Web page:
Torre is his own boss
VERO BEACH, Fla. -- Told that he looked particularly relaxed Wednesday, Dodgers Manager Joe Torre admitted that he was.
Pitchers, catchers and players rehabilitating from injury were due to report to Dodgertown the next day. Many had already done so. But there was a weight that Torre often felt at this time of the year that he said was noticeably absent, or what he called the pressure of “trying to satisfy the people you work for.”
That is, New York Yankees owner George Steinbrenner.
Managing the Yankees for the last 12 seasons, he said, pressure came not only from above, but also from the outside. Torre recalled how in spring training of 2002, he was approached by a fan who told him, “We’ll do better this year.” The previous fall, the Yankees had come within an out of winning the World Series.
Torre described himself as being more confident at this stage of his managerial career than he was when he took over the Yankees in 1996.
“I don’t think I have anything to prove,” Torre said.
Being associated with a winner like the Yankees, he said, probably would make the players on his new club more receptive to what he has to say.
But Torre said he would miss the member of his coaching staff he lost, Don Mattingly. Slated to be the hitting coach, Mattingly stepped down and became a special assignment coach to deal with family issues. Mattingly will be in camp next week, Torre said, and, if Torre had his way, back on the coaching staff next season.
Mattingly was replaced by Mike Easler, who was promoted from triple-A Las Vegas.
Closer Takashi Saito doubled his base salary from last season, re-signing with the Dodgers for $2 million. The one-year contract includes $200,000 in incentives.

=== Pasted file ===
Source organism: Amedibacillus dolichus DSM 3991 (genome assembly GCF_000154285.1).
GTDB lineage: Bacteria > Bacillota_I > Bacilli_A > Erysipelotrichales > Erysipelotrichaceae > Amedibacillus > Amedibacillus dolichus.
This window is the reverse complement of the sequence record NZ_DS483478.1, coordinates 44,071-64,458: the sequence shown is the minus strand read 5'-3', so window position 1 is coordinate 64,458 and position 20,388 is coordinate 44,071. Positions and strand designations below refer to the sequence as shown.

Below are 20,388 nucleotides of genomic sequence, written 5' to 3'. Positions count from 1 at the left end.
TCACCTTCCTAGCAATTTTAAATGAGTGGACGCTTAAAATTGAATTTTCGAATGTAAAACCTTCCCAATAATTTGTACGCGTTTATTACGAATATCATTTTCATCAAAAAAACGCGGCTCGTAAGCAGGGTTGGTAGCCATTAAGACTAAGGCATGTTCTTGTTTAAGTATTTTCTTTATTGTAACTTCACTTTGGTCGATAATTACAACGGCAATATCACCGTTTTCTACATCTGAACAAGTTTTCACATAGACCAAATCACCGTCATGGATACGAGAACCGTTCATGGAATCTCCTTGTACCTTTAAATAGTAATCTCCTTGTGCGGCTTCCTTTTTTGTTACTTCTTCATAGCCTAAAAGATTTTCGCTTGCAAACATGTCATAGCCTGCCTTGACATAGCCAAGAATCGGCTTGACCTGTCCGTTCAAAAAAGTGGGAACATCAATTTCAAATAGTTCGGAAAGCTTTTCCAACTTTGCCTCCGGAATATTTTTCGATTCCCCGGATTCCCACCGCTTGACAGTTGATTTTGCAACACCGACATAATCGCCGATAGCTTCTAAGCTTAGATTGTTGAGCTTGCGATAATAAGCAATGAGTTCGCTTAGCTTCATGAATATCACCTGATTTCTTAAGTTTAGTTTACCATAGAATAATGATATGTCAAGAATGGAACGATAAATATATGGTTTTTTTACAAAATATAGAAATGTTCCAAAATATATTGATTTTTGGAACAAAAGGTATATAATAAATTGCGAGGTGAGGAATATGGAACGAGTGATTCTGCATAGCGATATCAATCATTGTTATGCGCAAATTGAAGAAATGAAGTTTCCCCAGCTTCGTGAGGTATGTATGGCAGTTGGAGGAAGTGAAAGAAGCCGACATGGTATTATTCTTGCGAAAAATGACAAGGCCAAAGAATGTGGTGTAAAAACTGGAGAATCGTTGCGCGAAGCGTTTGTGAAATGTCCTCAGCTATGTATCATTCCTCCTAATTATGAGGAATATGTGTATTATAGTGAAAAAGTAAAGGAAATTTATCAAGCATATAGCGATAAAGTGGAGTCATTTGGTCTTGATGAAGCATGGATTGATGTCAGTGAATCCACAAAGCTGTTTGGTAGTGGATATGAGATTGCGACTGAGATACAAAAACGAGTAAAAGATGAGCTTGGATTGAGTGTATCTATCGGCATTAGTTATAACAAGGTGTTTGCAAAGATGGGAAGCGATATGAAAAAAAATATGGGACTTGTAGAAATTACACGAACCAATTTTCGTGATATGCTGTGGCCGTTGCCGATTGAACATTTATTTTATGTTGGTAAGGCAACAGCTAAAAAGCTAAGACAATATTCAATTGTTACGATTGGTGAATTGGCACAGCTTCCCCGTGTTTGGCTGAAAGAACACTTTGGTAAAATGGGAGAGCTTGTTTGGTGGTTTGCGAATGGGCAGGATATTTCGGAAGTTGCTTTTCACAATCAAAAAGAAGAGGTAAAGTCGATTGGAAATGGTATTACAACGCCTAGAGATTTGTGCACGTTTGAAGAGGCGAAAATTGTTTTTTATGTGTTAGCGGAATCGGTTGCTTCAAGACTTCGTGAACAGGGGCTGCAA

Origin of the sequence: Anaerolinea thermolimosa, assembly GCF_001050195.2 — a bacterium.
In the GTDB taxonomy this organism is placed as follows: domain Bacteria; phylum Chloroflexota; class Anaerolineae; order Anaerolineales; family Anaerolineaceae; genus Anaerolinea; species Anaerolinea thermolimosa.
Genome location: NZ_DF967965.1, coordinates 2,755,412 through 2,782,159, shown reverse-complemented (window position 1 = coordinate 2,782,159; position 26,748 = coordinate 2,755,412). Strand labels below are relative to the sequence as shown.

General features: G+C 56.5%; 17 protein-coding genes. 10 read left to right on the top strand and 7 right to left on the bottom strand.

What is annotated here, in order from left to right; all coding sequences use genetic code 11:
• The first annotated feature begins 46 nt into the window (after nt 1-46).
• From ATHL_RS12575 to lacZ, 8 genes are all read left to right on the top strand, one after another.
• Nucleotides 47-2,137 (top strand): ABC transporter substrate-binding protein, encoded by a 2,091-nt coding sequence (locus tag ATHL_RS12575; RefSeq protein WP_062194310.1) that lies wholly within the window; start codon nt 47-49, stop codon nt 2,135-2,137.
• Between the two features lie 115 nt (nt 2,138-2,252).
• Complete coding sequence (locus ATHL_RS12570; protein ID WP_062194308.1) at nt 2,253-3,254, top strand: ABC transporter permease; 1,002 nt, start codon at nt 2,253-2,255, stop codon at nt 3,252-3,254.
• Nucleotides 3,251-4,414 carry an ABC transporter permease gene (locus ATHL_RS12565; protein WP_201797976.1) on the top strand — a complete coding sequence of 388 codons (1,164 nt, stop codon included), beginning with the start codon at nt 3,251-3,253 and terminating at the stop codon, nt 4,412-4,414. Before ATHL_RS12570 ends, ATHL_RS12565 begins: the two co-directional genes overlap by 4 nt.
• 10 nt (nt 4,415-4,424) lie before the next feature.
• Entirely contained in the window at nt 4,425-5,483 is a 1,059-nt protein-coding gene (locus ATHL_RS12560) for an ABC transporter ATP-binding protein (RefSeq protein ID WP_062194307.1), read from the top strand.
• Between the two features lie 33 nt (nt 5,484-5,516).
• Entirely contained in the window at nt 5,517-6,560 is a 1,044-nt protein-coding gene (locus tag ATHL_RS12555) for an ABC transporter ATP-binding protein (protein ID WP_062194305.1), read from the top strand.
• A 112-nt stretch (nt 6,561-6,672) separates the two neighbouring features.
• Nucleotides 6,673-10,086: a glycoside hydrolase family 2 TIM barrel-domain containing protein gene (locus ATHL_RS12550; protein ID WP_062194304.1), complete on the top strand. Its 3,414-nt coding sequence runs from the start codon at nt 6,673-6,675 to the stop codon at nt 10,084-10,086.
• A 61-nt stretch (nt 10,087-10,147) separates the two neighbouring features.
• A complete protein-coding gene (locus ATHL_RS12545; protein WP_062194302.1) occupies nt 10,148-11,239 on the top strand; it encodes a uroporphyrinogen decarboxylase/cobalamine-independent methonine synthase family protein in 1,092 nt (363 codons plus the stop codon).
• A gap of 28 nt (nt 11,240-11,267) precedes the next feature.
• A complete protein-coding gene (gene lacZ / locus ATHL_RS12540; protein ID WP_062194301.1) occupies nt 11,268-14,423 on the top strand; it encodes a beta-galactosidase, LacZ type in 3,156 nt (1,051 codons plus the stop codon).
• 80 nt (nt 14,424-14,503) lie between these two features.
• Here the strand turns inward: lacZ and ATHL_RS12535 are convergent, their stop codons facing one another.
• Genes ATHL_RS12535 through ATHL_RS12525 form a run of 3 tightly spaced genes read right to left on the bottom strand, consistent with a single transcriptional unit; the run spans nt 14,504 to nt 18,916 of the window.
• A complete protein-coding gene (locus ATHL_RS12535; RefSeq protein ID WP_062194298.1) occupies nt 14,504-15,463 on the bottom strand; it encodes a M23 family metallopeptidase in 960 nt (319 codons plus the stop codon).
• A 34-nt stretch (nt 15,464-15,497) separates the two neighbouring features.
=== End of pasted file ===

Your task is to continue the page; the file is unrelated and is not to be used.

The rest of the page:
Reminded that he would turn 38 today, a smiling Saito said, “Happy birthday to me.”
Saito, who flew into Florida on Wednesday without a signed contract, had almost no leverage in the negotiations because he was ineligible to file for free agency or arbitration. Though he was an All-Star, converted 39 of 43 save opportunities, and posted a 1.40 earned-run average, he said he felt he was compensated fairly. He also said he didn’t mind that he would be paid far less than Hiroki Kuroda, a newcomer from Japan who signed a three-year, $35.3-million contract.
“Kuroda got what he got because of the high opinion they had of him,” Saito said. “I came here on a minor league contract. I had to climb my way up to this point.”
Saito said being arbitration-eligible next winter is a motivation for him to do well, but added, “Something like that doesn’t necessarily link to performance.”
The move of the Dodgers’ spring training base to Glendale, Ariz., in 2009 is expected to be made official next week. An exit agreement with Indian River County, which would terminate the Dodgers’ lease at Dodgertown, will be completed by Tuesday, Vero Beach Mayor Tom White said. The agreement will be presented at a county commission meeting that day.
White said his understanding is that the Dodgers won’t pay a penalty to leave Dodgertown early (the lease runs through 2021) and that the Dodgers won’t buy back Dodgertown from the city and county, as they have the option to do. That would allow Vero Beach to bring in another major league club, believed to be the Baltimore Orioles, with which it has an option agreement.